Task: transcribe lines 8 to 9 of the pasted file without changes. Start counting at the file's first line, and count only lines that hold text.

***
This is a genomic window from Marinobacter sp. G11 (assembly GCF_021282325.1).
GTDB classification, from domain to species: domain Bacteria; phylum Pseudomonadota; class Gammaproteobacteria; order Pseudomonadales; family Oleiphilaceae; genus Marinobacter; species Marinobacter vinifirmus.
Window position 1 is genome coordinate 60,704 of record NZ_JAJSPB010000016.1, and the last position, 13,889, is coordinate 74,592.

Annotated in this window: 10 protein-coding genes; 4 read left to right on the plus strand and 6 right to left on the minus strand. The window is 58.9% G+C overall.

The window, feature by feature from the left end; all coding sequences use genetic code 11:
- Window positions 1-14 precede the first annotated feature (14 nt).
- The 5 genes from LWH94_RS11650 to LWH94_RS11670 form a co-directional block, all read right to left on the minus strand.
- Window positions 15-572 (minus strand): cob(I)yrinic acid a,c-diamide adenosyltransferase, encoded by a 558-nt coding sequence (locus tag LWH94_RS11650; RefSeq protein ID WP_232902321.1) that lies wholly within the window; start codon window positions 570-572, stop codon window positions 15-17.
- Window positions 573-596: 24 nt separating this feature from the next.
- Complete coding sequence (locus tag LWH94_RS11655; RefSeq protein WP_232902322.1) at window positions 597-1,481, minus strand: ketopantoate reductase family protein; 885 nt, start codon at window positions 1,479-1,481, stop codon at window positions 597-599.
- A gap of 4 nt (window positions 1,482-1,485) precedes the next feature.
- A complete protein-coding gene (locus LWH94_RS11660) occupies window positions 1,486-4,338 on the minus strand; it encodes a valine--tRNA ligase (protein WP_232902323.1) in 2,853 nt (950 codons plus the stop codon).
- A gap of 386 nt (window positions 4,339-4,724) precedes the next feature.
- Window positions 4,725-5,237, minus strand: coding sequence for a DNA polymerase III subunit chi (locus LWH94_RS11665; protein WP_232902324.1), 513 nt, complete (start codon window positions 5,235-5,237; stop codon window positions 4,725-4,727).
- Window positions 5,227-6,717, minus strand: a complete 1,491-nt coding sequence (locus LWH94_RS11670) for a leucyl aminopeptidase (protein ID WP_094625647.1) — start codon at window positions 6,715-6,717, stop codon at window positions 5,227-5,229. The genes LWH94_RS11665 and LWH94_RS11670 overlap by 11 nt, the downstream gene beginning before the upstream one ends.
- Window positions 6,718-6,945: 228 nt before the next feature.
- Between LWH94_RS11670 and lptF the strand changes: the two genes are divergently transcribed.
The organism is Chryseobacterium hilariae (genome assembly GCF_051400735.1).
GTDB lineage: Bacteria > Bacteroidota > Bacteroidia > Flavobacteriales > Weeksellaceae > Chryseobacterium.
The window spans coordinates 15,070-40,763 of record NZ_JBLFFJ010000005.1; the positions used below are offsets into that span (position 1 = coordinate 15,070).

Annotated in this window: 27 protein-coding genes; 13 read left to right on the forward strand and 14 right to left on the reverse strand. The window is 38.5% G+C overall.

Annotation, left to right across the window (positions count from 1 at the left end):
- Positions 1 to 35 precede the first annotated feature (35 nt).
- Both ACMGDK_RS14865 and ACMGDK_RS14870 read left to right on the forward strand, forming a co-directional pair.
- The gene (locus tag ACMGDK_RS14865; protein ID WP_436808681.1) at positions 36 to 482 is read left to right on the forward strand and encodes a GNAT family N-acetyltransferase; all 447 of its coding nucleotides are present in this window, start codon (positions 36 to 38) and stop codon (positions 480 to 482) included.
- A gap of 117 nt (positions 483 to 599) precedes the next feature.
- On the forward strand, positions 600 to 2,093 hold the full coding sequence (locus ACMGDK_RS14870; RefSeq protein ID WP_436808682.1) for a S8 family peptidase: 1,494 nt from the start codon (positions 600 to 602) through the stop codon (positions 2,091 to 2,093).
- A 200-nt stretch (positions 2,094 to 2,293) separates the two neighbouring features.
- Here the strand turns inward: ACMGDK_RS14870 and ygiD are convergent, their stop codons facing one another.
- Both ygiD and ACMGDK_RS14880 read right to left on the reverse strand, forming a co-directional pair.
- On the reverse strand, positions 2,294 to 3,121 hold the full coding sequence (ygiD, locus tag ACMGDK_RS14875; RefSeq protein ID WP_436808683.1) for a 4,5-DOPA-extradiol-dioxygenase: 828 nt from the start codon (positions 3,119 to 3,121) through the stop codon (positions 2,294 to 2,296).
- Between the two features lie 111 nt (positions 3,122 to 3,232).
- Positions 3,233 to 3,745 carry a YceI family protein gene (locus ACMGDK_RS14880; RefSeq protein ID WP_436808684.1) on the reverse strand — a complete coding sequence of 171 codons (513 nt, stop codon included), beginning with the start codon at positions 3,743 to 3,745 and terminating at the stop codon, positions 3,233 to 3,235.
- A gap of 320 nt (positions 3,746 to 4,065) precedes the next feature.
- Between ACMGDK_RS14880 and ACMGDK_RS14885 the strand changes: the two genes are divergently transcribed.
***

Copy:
- Window positions 15-572 (minus strand): cob(I)yrinic acid a,c-diamide adenosyltransferase, encoded by a 558-nt coding sequence (locus tag LWH94_RS11650; RefSeq protein ID WP_232902321.1) that lies wholly within the window; start codon window positions 570-572, stop codon window positions 15-17.
- Window positions 573-596: 24 nt separating this feature from the next.